Sales Taxes: Incidence and Incentives

It is commonly said that the sales tax affects workers and non-workers alike, as opposed to payroll and income taxes which tend to fall on wage earners, because everybody buys things but not everyone workers. The elderly, for example, are harmed more by a sales tax than by a wage tax.

There is some truth to this conventional wisdom, but it has been exaggerated because many income streams are automatically indexed to inflation (specifically, the CPI), and CPI inflation reflects sales taxes. For example, UK unemployment benefits are indexed to the CPI. When the UK increased its VAT, inflation was created and the unemployed automatically got a raise while workers did not.

Another example, US social security benefits are indexed to the CPI via the Cost of Living Adjustment. Thus, if the U.S. were to implement a VAT, the CPI would go up and the elderly would automatically get a raise. Workers would not.

On the other hand, newly retired people have their social security benefit indexed to wages, which would not automatically increase after a VAT. So new retirees would, in effect, pay the VAT throughout their retirement. Elderly people also have non-social-security income sources, which are sometimes not indexed to inflation. To the extend that elderly relied on non-indexed income, they would pay part of the VAT too.

In terms of incentives, the VAT discourages work because people work in order to buy more. But, as noted above, there is an addition work-discouraging effect of sales taxes: through CPI-indexation it reduces the income gap between workers and non-workers.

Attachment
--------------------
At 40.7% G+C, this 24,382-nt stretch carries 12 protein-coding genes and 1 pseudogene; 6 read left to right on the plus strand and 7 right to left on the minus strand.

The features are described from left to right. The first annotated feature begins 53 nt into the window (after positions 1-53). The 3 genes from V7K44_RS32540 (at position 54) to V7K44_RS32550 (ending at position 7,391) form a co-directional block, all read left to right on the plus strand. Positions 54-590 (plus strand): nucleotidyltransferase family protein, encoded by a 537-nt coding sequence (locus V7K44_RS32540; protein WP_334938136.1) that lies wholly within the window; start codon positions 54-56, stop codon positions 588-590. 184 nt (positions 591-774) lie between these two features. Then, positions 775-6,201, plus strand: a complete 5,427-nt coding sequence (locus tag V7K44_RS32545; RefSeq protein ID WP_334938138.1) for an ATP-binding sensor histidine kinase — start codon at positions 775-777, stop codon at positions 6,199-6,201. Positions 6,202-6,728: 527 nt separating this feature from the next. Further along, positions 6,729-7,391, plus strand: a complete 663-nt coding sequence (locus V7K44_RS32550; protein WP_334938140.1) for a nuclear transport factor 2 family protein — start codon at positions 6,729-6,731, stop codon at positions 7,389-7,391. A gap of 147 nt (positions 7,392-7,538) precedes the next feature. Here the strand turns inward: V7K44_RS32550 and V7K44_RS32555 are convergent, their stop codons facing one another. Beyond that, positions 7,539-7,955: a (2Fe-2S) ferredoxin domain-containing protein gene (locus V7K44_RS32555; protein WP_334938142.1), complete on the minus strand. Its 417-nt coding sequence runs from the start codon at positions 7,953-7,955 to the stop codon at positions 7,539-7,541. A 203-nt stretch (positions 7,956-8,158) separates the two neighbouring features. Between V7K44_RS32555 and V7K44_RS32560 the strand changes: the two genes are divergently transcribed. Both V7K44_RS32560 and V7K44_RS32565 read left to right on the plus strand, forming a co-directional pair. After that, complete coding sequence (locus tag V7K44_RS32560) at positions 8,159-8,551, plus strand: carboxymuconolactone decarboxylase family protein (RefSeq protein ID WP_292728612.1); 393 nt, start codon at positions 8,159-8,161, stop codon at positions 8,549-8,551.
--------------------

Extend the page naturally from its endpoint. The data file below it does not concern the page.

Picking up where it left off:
About Casey B. Mulligan 76 Articles

Affiliation: University of Chicago

Casey B. Mulligan is a Professor in the Department of Economics. Mulligan first joined the University of Chicago in 1991 as a graduate student, and received his Ph.D. in Economics from the University of Chicago in 1993.

He has also served as a Visiting Professor teaching public economics at Harvard University, Clemson University, and Irving B. Harris Graduate School of Public Policy Studies at the University of Chicago.

Mulligan is author of the 1997 book Parental Priorities and Economic Inequality, which studies economic models of, and statistical evidence on, the intergenerational transmission of economic status. His recent research is concerned with capital and labor taxation, with particular emphasis on tax incidence and positive theories of public policy. His recent work includes Market Responses to the Panic of 2008 (a book-in-process with Chicago graduate student Luke Threinen) and published articles such as “Selection, Investment, and Women’s Relative Wages,” “Deadweight Costs and the Size of Government,” “Do Democracies have Different Public Policies than Nondemocracies?,” “The Extent of the Market and the Supply of Regulation,” “What do Aggregate Consumption Euler Equations Say about the Capital Income Tax Burden?,” and “Public Policies as Specification Errors.” Mulligan has reported on some of these results in the Chicago Tribune, the Chicago Sun-Times, the Wall Street Journal, and the New York Times.

He is affiliated with a number of professional organizations, including the National Bureau of Economic Research, the George J. Stigler Center for the Study of the Economy and the State, and the Population Research Center. He is also the recipient of numerous awards and fellowships, including those from the National Science Foundation, the Alfred P. Sloan Foundation, the Smith- Richardson Foundation, and the John M. Olin Foundation.

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